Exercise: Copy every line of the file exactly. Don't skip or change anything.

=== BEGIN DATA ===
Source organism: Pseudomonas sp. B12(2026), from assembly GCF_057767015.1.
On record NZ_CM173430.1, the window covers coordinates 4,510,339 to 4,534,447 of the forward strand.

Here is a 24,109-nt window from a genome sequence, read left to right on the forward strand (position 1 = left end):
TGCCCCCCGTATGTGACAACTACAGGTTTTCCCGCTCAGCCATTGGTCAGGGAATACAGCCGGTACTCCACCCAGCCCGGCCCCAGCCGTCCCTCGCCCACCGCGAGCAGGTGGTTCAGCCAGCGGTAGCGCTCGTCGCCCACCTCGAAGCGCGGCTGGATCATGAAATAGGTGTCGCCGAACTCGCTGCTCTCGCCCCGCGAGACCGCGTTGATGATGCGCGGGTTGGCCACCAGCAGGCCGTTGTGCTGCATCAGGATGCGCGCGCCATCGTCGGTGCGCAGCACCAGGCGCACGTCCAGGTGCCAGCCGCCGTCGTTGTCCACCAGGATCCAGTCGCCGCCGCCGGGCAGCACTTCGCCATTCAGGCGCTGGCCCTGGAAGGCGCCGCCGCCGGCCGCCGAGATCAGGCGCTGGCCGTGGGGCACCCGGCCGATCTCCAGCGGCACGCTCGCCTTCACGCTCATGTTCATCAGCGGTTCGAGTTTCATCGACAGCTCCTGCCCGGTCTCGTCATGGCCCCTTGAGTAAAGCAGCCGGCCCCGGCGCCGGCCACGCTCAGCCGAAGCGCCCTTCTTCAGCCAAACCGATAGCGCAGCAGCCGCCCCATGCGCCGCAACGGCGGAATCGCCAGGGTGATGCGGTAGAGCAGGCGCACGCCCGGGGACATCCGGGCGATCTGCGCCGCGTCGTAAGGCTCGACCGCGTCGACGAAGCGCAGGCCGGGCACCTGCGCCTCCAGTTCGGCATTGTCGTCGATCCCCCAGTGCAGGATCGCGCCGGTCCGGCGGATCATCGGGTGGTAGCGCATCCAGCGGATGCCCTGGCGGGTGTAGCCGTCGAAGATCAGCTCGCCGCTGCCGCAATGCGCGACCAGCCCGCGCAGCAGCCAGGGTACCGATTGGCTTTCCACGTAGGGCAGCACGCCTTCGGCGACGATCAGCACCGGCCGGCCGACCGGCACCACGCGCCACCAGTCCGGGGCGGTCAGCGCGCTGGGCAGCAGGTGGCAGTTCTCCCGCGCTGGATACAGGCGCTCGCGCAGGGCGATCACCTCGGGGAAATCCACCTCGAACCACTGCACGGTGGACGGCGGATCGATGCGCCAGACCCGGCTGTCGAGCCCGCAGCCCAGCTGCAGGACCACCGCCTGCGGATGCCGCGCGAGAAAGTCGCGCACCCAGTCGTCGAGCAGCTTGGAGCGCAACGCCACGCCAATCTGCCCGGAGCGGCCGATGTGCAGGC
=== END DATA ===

Source organism: Pseudomonas sp. B12(2026), from assembly GCF_057767015.1.
On record NZ_CM173430.1, the window covers coordinates 4,510,339 to 4,534,447 of the forward strand.

Here is a 24,109-nt window from a genome sequence, read left to right on the forward strand (position 1 = left end):
TGCCCCCCGTATGTGACAACTACAGGTTTTCCCGCTCAGCCATTGGTCAGGGAATACAGCCGGTACTCCACCCAGCCCGGCCCCAGCCGTCCCTCGCCCACCGCGAGCAGGTGGTTCAGCCAGCGGTAGCGCTCGTCGCCCACCTCGAAGCGCGGCTGGATCATGAAATAGGTGTCGCCGAACTCGCTGCTCTCGCCCCGCGAGACCGCGTTGATGATGCGCGGGTTGGCCACCAGCAGGCCGTTGTGCTGCATCAGGATGCGCGCGCCATCGTCGGTGCGCAGCACCAGGCGCACGTCCAGGTGCCAGCCGCCGTCGTTGTCCACCAGGATCCAGTCGCCGCCGCCGGGCAGCACTTCGCCATTCAGGCGCTGGCCCTGGAAGGCGCCGCCGCCGGCCGCCGAGATCAGGCGCTGGCCGTGGGGCACCCGGCCGATCTCCAGCGGCACGCTCGCCTTCACGCTCATGTTCATCAGCGGTTCGAGTTTCATCGACAGCTCCTGCCCGGTCTCGTCATGGCCCCTTGAGTAAAGCAGCCGGCCCCGGCGCCGGCCACGCTCAGCCGAAGCGCCCTTCTTCAGCCAAACCGATAGCGCAGCAGCCGCCCCATGCGCCGCAACGGCGGAATCGCCAGGGTGATGCGGTAGAGCAGGCGCACGCCCGGGGACATCCGGGCGATCTGCGCCGCGTCGTAAGGCTCGACCGCGTCGACGAAGCGCAGGCCGGGCACCTGCGCCTCCAGTTCGGCATTGTCGTCGATCCCCCAGTGCAGGATCGCGCCGGTCCGGCGGATCATCGGGTGGTAGCGCATCCAGCGGATGCCCTGGCGGGTGTAGCCGTCGAAGATCAGCTCGCCGCTGCCGCAATGCGCGACCAGCCCGCGCAGCAGCCAGGGTACCGATTGGCTTTCCACGTAGGGCAGCACGCCTTCGGCGACGATCAGCACCGGCCGGCCGACCGGCACCACGCGCCACCAGTCCGGGGCGGTCAGCGCGCTGGGCAGCAGGTGGCAGTTCTCCCGCGCTGGATACAGGCGCTCGCGCAGGGCGATCACCTCGGGGAAATCCACCTCGAACCACTGCACGGTGGACGGCGGATCGATGCGCCAGACCCGGCTGTCGAGCCCGCAGCCCAGCTGCAGGACCACCGCCTGCGGATGCCGCGCGAGAAAGTCGCGCACCCAGTCGTCGAGCAGCTTGGAGCGCAACGCCACGCCAATCTGCCCGGAGCGGCCGATGTGCAGGC